April 21, 2013 in Business

Reverifications help lenders weed out fraudulent borrowers

Tom Kelly
 

Can your lender challenge loan data after closing?

Credit has become tighter and lenders are spending more time verifying a borrower’s assets, especially for investors. But just how long is the information stated on your home-loan application considered valid? If you work full time now yet plan to curtail your schedule soon, can the lender demand payment in full of your property if the reduced schedule is discovered down the road?

Those questions, and others like them, were raised recently by a long-time charter fisherman whose lender demanded that a “reverification form” be signed at closing of a small duplex. He was especially concerned because he had already given financial information – bank deposits, stocks, income – at the time of application. He is single and planning to sell his boat and work part time in an office and retire within the next eight months.

Although lenders sometimes disclose at the time of application that employment, assets and credit may be reverified again near or on the closing date for quality control purposes, a reverification form does not usually accompany the closing papers.

The fisherman also was confused when the mortgage broker told him that it would be necessary to recheck his credit and assets if their lender decided to sell the loan on the secondary market to another lender or investor. The broker said the new lender or investor would need to know if the borrower still had the means to repay the loan.

Post-closing verifications are done on about 10 to 20 percent of a lender’s loans to make sure the lender is meeting quality standards and not selling loans of lesser quality in the secondary market.

But there is no way of guaranteeing the borrower’s employment or specific assets for any significant time period, especially for the entire term of the loan. If it could be done, lenders would certainly welcome the practice because they would be funding what would really be no-risk loans.

The reason lenders require verifications of employment, bank accounts and credit before funding a loan is to determine if the borrower has the necessary down payment and can make the monthly payments at the time the loan is made. However, there is no way of anticipating the main reasons borrowers fail to make payments. Some renters leave without notice, yet owners try to find a way to make mortgage obligations. Owners who rely solely on rental income with no emergency cushion can find themselves in a hole quickly.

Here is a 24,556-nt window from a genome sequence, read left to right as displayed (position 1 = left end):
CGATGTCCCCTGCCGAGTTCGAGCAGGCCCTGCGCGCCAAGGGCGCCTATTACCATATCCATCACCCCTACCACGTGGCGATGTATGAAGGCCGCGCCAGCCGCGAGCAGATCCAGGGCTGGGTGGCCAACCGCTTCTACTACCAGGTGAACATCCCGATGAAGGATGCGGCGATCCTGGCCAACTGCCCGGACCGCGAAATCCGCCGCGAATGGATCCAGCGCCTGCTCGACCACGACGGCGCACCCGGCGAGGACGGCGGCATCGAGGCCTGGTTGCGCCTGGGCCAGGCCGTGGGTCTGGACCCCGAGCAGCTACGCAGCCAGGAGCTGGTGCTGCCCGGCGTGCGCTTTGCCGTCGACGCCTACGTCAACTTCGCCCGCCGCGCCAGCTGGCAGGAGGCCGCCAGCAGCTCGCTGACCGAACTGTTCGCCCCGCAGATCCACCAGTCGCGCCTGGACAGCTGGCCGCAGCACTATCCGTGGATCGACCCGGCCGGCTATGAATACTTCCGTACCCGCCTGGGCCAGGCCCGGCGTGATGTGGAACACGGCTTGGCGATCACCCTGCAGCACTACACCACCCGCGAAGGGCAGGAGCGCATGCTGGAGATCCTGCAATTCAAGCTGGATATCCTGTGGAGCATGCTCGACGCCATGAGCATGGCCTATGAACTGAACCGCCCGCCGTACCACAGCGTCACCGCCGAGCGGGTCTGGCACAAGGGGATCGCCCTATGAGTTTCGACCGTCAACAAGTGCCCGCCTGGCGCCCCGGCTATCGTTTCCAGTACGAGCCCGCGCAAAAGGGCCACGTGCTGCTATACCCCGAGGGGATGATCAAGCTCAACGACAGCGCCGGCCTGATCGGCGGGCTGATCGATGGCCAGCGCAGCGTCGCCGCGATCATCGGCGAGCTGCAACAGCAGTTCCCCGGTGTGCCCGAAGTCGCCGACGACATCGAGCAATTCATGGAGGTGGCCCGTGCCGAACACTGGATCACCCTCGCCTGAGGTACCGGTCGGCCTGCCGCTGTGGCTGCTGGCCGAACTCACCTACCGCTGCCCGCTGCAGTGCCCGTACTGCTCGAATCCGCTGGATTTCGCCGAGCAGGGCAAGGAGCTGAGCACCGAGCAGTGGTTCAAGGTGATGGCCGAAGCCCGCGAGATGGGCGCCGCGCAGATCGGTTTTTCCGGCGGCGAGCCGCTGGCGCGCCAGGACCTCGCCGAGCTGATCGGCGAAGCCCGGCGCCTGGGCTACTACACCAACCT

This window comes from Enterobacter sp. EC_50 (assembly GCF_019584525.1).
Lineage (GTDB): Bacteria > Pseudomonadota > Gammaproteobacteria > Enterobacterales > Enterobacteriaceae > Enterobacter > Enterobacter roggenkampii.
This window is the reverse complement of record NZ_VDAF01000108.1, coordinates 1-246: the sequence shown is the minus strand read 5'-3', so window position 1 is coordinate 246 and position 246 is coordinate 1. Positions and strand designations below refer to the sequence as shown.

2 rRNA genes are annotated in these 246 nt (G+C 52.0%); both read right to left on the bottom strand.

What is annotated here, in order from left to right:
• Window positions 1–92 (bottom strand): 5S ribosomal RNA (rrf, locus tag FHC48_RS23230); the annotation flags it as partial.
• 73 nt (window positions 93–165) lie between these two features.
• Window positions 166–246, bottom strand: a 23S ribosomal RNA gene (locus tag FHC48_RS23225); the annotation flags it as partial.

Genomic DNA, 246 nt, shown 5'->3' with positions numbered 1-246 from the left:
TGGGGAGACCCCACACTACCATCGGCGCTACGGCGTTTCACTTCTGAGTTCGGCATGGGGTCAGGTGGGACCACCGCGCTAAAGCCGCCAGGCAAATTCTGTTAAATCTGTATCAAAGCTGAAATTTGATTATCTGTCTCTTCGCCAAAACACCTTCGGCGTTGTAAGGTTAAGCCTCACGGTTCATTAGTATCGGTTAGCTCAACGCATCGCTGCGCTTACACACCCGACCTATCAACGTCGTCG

Deliberately falsifying statements on a home-loan application can result in stiff penalties and fines. Lying on a Federal Housing Administration loan application is a federal offense.

Reverifications are done to determine if there was any fraud or misrepresentation of fact at the time the loan was made. Lenders say post-closing verifications are not done to further investigate the borrower – they are done to ensure the integrity of the company originating the loan.

When a loan is sold to an investor in the secondary mortgage market, the investor expects to get what he/she pays for. If the borrower meets explicit down-payment, credit and income requirements, the loan is deemed worthy of being sold in the secondary market, thereby guaranteeing the investor a quality loan.

Lenders also want to make sure that their quality-control process meets all proper guidelines because they do not want to buy back loans sold to investors if discrepancies in the original documentation are found.

It’s extremely rare to see any post-closing questions directed toward the borrower. It is usually stated in loan documents if any of these kinds of questions can be asked once the loan is closed. Typically, if the loan payments are made, no questions are going to be asked.

In the case cited here, the fisherman was concerned that his background and asset information would become available to any lender/investor shopping the secondary market. He had significant revenue streams and was reluctant to again surrender personal information.

It turned out that not all needed assets were verified at the time of application. The mortgage broker’s supervisor intervened to clarify the form and the missing information.

State the truth on all loan documents. Lenders expect future job changes but their verifications are focused on today.


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